Medicare reform still stalled
WASHINGTON - The conference committee trying to reconcile the House and Senate versions of Medicare reform legislation was bogged down in a dispute over a rural hospital provision in mid-September.
Sen. Charles Grassley, R-Ia., wants more money for hospitals in rural hospitals. Bill Thomas, R-Calif., does not. The reluctance of the Thomas camp to budge on this issue so angered Grassley that he pulled his staff people out of the reconciliation talks in protest.
In the meantime, the president is calling for a bill on his desk by Oct. 7.
“But everything is still up in the air,” said Cara Bachenheimer, a healthcare attorney at Epstein Becker & Green in Washington.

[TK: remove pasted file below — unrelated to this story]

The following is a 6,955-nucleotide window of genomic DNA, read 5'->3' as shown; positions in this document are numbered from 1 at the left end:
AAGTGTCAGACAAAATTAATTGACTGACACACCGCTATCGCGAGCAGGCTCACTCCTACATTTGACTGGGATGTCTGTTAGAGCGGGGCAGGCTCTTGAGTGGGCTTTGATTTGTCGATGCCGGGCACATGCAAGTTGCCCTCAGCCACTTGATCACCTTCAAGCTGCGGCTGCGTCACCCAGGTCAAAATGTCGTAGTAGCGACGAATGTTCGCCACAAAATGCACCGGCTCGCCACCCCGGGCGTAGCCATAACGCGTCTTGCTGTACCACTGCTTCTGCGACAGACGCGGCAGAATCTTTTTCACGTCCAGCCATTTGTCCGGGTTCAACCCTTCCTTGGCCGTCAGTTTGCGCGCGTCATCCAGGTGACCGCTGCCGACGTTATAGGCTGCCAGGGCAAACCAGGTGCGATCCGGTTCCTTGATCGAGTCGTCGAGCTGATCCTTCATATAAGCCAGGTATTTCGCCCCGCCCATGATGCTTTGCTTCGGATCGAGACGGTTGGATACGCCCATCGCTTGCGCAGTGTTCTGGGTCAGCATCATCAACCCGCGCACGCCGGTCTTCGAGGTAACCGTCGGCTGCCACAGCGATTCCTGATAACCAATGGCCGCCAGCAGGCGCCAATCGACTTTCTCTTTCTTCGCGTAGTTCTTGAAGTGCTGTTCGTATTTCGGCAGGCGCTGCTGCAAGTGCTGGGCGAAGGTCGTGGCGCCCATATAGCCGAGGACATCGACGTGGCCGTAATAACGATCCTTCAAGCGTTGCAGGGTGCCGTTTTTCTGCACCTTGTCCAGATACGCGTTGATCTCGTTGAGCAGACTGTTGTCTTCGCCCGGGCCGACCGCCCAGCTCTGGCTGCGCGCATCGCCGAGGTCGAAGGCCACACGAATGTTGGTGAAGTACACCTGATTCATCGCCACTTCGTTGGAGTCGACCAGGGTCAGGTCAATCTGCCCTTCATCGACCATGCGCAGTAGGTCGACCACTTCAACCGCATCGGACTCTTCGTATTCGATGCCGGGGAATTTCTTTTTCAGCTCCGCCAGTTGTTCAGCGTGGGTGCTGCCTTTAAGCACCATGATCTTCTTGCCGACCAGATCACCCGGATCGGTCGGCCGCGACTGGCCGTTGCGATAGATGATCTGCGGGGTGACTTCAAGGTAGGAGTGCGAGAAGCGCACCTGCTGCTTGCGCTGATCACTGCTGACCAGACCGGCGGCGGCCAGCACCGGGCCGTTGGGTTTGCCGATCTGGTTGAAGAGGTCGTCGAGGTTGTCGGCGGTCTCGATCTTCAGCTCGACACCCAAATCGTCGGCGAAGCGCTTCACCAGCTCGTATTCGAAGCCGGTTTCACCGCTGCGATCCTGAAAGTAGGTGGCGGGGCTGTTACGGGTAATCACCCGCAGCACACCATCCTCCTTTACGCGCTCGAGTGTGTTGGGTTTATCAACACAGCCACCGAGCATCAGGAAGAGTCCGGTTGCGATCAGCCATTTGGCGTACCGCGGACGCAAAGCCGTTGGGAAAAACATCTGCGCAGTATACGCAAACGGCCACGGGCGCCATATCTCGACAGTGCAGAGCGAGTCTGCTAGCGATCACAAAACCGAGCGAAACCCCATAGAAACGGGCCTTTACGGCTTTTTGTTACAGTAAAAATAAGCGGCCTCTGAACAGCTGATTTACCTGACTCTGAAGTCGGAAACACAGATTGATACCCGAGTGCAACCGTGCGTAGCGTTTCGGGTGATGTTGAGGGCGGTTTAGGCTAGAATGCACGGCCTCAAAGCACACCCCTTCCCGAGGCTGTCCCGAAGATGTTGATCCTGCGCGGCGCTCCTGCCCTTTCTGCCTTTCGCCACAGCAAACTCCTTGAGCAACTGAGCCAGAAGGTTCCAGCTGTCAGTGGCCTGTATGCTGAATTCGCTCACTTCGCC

Industry observers believe very little progress was made during the August recess. Members got back to reconciling the two chambers legislative interests early last month.
Before Grassley returned to Washington, VGM’s vice president of government relations, John Gallagher, said the senator expressed confidence in the eventual production of a Medicare bill.
“He said he may be overoptimistic,” said Gallagher, “but he also wondered how Republicans could go back and justify [the failure to produce a bill] to voters when we had the White House, House and Senate.”
Gallagher believes that eventually, the president will have to play a more public role in the reconciliation of House and Senate versions of Medicare reform that include very different levels of participation by the private sector.
“The president can make something happen because it will give enough cover to everyone else,” said Gallagher. “That’ll be good for us because he supports the Senate bill, including the CPI freeze.”